First Steps

First Steps

Carpet and resilient flooring are the two most commonly used floor coverings used in school facilities, and each type has the potential to affect the air quality in learning spaces.

The U.S. Environmental Protection Agency offers guidance to schools for selecting and maintaining floor coverings so that they do not impair air quality.

“Regardless of floor covering type specified, regular and effective cleaning and maintenance is essential to keep the floor covering dry and clean,” the EPA says. “Designers should explicitly consider cleaning and maintenance issues when specifying flooring finishes for various uses in schools.”

 

Carpet

  • The EPA recommends that schools installing carpet in a space should select a product that has low emissions of volatile organic compounds (VOCs), can be cleaned and maintained easily, is constructed to prevent liquids from penetrating the backing layer, and can be easily removed without the use of toxic chemicals.
  • Once a carpet has been put in place, schools should air out the area for at least 72 hours. Installation should occur only when a school building is not in use. Carpet should not be installed in areas where it is likely to get wet—near water fountains, sinks, showers or pools.

Because carpet may become a reservoir for dust, dirt, pollen, mold spores, pesticides and other materials, keeping it clean is critical.

“Inadequate maintenance can allow large quantities of dust and debris to build up in carpet,” the EPA says. “Some studies indicate that poorly maintained carpet can release significant quantities of particles into the air during the course of daily activity.”

Regular vacuuming with a well-functioning vacuum cleaner equipped with strong suction and a high-performance filtration bag will help a carpet last longer, keep its appearance, and maintain good indoor air quality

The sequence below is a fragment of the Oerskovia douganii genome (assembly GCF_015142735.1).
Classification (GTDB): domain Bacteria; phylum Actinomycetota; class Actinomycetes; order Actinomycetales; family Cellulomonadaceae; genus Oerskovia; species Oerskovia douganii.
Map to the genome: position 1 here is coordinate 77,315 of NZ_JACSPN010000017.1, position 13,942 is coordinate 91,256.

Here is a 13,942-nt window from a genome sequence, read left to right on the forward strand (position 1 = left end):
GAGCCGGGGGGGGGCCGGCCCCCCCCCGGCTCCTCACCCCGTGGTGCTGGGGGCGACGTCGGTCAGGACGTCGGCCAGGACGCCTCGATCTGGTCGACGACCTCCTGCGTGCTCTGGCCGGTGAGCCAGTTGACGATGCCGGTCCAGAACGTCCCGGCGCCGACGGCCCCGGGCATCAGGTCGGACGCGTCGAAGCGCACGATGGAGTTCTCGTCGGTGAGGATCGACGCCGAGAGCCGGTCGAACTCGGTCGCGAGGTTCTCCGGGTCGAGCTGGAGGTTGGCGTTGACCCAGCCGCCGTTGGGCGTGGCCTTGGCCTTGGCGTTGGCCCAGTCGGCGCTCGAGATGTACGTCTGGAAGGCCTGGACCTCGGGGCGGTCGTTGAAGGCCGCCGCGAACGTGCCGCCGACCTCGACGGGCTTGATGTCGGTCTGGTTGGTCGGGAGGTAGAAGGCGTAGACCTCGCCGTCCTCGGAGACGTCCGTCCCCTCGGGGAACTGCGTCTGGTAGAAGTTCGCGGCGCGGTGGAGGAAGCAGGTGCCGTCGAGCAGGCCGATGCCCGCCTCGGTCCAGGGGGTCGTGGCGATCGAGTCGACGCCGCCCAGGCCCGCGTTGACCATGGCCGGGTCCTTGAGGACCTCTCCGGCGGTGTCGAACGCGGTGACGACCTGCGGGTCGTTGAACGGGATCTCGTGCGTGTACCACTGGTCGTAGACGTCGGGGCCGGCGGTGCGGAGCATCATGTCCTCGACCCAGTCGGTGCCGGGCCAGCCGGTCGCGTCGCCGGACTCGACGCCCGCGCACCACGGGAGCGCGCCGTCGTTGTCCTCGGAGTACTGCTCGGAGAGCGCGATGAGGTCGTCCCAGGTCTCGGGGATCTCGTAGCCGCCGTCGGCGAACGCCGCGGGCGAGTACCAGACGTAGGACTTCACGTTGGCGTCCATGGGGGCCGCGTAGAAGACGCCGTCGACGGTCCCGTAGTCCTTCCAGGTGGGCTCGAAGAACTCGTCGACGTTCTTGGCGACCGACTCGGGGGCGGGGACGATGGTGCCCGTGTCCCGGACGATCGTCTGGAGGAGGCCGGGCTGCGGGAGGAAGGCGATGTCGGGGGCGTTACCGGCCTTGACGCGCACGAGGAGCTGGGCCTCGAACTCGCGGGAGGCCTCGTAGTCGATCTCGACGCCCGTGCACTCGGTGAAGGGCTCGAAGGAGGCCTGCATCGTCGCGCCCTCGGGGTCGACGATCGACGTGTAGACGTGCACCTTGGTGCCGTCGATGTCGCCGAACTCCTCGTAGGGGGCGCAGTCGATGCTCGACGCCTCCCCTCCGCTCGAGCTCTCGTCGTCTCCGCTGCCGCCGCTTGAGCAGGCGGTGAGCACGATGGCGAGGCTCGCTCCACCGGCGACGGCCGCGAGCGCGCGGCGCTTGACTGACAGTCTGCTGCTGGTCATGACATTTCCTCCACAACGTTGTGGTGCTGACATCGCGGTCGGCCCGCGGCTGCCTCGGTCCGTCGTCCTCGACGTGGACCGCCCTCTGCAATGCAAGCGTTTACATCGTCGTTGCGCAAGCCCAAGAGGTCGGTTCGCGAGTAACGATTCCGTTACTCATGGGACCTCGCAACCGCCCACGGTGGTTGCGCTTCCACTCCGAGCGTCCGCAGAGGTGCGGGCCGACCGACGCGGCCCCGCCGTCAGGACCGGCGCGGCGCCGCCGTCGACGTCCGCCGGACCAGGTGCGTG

Moisture trapped below a carpet may result in mold growth that harms indoor air quality and poses health risks for students and staff. Before carpet is installed, the concrete below it should be sufficiently cured and dry, the EPA says.

 

Resilient flooring

Like carpets, resilient flooring materials may emit VOCs that worsen air quality. Adhesives used to install the flooring and materials used to maintain it also may add to VOC emissions.

The EPA urges schools to use flooring that has low VOC emissions, can be installed with low-VOC adhesives and coatings and can be easily cleaned and maintained with low-VOC cleaners and finishes.

“The impact of resilient flooring on indoor air quality varies by flooring material, installation method and maintenance procedures,” the EPA says.

Schools should require floor installers to use the smallest amount of adhesive necessary to fulfill performance specifications for that product. To minimize the effect of VOC emissions, spaces where resilient flooring has been installed should be aired out for at least 72 hours.

Selecting flooring with high-performance coatings will enable a school to use less cleaners and finishes to maintain surfaces. Using low-VOC cleaners and floor finishes also will help maintain good air quality.

Cleaning staffs should make sure they are using maintenance materials specified by the manufacturers, the EPA says, because use of the wrong maintenance materials can damage resilient flooring.

Whether a surface is covered with carpet or resilient flooring, schools should place walk-off mats at building entrances to trap soil, pollutants, and moisture that otherwise would be dispersed throughout a school facility.

Kennedy, staff writer, can be reached at [email protected].

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